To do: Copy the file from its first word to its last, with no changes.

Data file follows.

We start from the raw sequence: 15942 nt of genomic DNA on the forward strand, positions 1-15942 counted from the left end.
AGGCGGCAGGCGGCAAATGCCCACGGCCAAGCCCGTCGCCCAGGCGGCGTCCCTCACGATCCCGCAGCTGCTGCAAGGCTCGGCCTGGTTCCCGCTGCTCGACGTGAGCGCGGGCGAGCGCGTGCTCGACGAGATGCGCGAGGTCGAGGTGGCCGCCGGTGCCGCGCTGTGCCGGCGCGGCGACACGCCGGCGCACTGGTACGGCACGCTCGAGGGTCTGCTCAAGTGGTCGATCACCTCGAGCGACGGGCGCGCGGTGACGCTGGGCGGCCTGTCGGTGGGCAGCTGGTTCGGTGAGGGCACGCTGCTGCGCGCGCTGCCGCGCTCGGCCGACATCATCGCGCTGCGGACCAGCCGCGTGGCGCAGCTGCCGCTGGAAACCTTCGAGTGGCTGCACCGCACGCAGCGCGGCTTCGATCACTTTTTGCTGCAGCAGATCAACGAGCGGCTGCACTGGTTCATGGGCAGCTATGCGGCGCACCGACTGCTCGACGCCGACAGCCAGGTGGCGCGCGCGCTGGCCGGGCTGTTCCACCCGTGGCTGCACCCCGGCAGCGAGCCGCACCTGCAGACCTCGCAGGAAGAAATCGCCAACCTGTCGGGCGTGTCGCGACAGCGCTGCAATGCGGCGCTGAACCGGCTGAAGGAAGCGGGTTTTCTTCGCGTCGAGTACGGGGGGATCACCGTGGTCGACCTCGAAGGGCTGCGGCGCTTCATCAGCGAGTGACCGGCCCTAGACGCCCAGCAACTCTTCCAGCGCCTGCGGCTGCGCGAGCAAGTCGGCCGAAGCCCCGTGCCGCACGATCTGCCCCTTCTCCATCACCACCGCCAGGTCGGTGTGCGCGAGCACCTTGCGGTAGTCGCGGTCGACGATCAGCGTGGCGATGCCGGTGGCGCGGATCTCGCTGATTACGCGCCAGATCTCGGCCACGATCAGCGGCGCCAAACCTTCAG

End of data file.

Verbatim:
We start from the raw sequence: 15942 nt of genomic DNA on the forward strand, positions 1-15942 counted from the left end.
AGGCGGCAGGCGGCAAATGCCCACGGCCAAGCCCGTCGCCCAGGCGGCGTCCCTCACGATCCCGCAGCTGCTGCAAGGCTCGGCCTGGTTCCCGCTGCTCGACGTGAGCGCGGGCGAGCGCGTGCTCGACGAGATGCGCGAGGTCGAGGTGGCCGCCGGTGCCGCGCTGTGCCGGCGCGGCGACACGCCGGCGCACTGGTACGGCACGCTCGAGGGTCTGCTCAAGTGGTCGATCACCTCGAGCGACGGGCGCGCGGTGACGCTGGGCGGCCTGTCGGTGGGCAGCTGGTTCGGTGAGGGCACGCTGCTGCGCGCGCTGCCGCGCTCGGCCGACATCATCGCGCTGCGGACCAGCCGCGTGGCGCAGCTGCCGCTGGAAACCTTCGAGTGGCTGCACCGCACGCAGCGCGGCTTCGATCACTTTTTGCTGCAGCAGATCAACGAGCGGCTGCACTGGTTCATGGGCAGCTATGCGGCGCACCGACTGCTCGACGCCGACAGCCAGGTGGCGCGCGCGCTGGCCGGGCTGTTCCACCCGTGGCTGCACCCCGGCAGCGAGCCGCACCTGCAGACCTCGCAGGAAGAAATCGCCAACCTGTCGGGCGTGTCGCGACAGCGCTGCAATGCGGCGCTGAACCGGCTGAAGGAAGCGGGTTTTCTTCGCGTCGAGTACGGGGGGATCACCGTGGTCGACCTCGAAGGGCTGCGGCGCTTCATCAGCGAGTGACCGGCCCTAGACGCCCAGCAACTCTTCCAGCGCCTGCGGCTGCGCGAGCAAGTCGGCCGAAGCCCCGTGCCGCACGATCTGCCCCTTCTCCATCACCACCGCCAGGTCGGTGTGCGCGAGCACCTTGCGGTAGTCGCGGTCGACGATCAGCGTGGCGATGCCGGTGGCGCGGATCTCGCTGATTACGCGCCAGATCTCGGCCACGATCAGCGGCGCCAAACCTTCAG